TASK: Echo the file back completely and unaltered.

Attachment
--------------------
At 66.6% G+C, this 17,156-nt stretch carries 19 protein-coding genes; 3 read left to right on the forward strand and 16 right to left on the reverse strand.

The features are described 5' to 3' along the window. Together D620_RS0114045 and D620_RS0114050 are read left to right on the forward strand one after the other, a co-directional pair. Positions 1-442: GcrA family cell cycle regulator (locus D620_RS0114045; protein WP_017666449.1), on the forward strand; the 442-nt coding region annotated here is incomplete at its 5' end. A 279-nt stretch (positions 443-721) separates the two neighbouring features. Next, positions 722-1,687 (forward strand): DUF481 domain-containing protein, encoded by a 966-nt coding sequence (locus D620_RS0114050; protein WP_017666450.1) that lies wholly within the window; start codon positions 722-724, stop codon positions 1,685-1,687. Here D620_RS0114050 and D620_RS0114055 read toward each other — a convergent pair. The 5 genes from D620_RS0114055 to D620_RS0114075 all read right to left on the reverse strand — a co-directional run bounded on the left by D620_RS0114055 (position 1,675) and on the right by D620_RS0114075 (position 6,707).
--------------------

At 66.6% G+C, this 17,156-nt stretch carries 19 protein-coding genes; 3 read left to right on the forward strand and 16 right to left on the reverse strand.

The features are described 5' to 3' along the window. Together D620_RS0114045 and D620_RS0114050 are read left to right on the forward strand one after the other, a co-directional pair. Positions 1-442: GcrA family cell cycle regulator (locus D620_RS0114045; protein WP_017666449.1), on the forward strand; the 442-nt coding region annotated here is incomplete at its 5' end. A 279-nt stretch (positions 443-721) separates the two neighbouring features. Next, positions 722-1,687 (forward strand): DUF481 domain-containing protein, encoded by a 966-nt coding sequence (locus D620_RS0114050; protein WP_017666450.1) that lies wholly within the window; start codon positions 722-724, stop codon positions 1,685-1,687. Here D620_RS0114050 and D620_RS0114055 read toward each other — a convergent pair. The 5 genes from D620_RS0114055 to D620_RS0114075 all read right to left on the reverse strand — a co-directional run bounded on the left by D620_RS0114055 (position 1,675) and on the right by D620_RS0114075 (position 6,707).